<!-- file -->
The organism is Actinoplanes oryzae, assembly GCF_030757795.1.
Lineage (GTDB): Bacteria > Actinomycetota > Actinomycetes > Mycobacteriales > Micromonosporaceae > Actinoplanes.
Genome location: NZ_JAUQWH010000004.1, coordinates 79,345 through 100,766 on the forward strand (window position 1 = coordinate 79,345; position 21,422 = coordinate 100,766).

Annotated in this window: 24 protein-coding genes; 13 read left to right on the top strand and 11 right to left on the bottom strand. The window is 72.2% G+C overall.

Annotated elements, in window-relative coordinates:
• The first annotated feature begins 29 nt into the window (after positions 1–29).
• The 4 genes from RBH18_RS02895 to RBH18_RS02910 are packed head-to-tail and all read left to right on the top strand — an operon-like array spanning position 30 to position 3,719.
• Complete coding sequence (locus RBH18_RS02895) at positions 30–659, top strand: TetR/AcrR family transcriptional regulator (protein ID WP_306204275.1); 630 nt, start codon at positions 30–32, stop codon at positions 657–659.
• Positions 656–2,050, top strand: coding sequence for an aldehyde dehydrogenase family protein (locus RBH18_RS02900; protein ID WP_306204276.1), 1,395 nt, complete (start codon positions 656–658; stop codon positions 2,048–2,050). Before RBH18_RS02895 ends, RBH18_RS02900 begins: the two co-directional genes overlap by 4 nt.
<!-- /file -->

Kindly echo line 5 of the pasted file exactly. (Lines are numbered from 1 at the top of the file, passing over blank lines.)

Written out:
Annotated elements, in window-relative coordinates: